By Travis Lollar, Associated Press
NASHVILLE, Tenn. — A Nashville judge on Monday dismissed trespassing and other citations against 55 Occupy Nashville protesters and ordered their records expunged.
“We won again,” protester Dorsey Malina said after a brief hearing.
The ruling was the latest in a series of defeats for Gov. Bill Haslam’s attempt to dislodge the group with a curfew on the grounds around the state Capitol.
Afterward, Haslam signaled in an interview with The Associated Press that the fight to remove the protesters, or at least curtail their activities, was not over. He said new rules for the space are in the works, and his administration is developing them in cooperation with constitutional lawyers and people who use the space.
Protesters had been camping at the Legislative Plaza for about three weeks when the curfew was announced Oct. 27. The arrests began in the early morning of Oct. 28 and came again on Oct. 29. But the protesters were never jailed because a Nashville magistrate refused to sign the warrants, saying he did not believe the administration had the authority to order the curfew.
Two days later, the protesters saw another victory when they went to federal court seeking a temporary restraining order.
It was not a hard fight. Bill Marett, senior counsel for the state attorney general’s office, announced at the beginning of a hearing that the state would offer no objection, and Judge Aleta Trauger said she had already decided to grant the order.
The curfew was a “clear prior restraint on free speech rights,” she said.
On Monday, Assistant District Attorney General Rosemary Ducklo Sexton told the court, “It is in the interest of justice to dismiss these citations today.” Haslam on Thursday had said through a spokesman that he would ask prosecutors not to press charges, although the final decision lay with the district attorney general’s office.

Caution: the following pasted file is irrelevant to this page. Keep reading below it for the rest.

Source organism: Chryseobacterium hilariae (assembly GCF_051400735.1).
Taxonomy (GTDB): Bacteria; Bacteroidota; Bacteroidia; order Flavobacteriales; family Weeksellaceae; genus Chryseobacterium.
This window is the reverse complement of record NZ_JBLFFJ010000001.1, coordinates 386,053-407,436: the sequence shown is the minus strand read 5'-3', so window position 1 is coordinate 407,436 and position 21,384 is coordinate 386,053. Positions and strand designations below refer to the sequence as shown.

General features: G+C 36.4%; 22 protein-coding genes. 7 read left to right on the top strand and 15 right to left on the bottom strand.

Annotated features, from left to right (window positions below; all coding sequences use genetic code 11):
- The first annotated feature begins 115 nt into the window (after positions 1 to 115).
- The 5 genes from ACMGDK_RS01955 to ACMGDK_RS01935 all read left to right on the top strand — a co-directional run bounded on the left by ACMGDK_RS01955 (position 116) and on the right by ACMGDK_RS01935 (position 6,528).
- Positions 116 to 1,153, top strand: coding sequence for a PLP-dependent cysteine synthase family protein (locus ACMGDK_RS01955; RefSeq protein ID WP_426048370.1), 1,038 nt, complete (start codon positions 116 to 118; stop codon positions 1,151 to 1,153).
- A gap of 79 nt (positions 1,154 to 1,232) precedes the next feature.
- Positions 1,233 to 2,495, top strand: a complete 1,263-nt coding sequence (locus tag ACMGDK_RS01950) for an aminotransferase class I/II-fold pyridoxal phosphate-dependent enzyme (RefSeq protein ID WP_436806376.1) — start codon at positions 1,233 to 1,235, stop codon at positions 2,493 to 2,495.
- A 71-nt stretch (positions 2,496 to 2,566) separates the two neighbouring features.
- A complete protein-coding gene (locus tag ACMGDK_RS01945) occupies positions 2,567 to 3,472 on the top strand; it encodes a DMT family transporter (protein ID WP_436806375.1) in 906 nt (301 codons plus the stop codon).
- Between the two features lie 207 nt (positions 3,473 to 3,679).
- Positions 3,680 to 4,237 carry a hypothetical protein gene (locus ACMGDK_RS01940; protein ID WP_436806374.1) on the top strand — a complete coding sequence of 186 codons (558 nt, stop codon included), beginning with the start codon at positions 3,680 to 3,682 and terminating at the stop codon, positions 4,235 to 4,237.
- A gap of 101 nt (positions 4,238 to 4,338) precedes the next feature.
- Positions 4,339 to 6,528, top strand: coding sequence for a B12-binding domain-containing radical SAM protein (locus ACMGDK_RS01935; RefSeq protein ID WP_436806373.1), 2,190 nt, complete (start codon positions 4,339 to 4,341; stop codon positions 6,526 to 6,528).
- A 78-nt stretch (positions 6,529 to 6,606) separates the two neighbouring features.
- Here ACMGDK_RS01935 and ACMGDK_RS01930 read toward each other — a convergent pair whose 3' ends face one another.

After the Monday hearing, Haslam said the arrests were in the interest of safety.
“Obviously, the federal judge says you need have the rules set before you do that, so we thought, given all that, the best thing to do was to ask the DA to drop those charges,” he said.
Protesters had argued in federal court filings that the curfew was illegal, among other reasons, because the administration had not followed its own policy on rulemaking, which requires either a public hearing or a public notice period in which people are allowed to petition for a public hearing.
Several protesters expressed relief after the charges were dismissed and a desire to get on with their mission of removing money from politics.
Darlene Neal, a 45-year-old homemaker, said the focus on the arrests has made it easy to miss some of the group’s actions, like a protest at Bank of America’s downtown offices last week and a planned march to the headquarters of Nashville-based private prison company Corrections Corporation of America later Monday.
Malina, who is 55 and a fundraising consultant, said “the state” was spreading lies about the group with accusations of public defecation, urination and sex — some of the reasons given to justify the curfew.
“We have a very strict code of conduct that our members are required to adhere to,” she said, adding that the group cannot be responsible for the actions of every person who comes to the Legislative Plaza.
Haslam said there have been many complaints about the protesters.
“And it’s been portrayed as that that’s been coming from Republican legislators. That was coming from people across the — Republicans, Democrats, people that use the plaza, etc.,” he said.
Protester Eva Watler, a 34-year-old massage therapist, said Occupy Nashville is planning to keep the encampment going for the foreseeable future.
“We’re working hard to winterize the occupation and make sure everyone is safe and healthy and warm,” she said.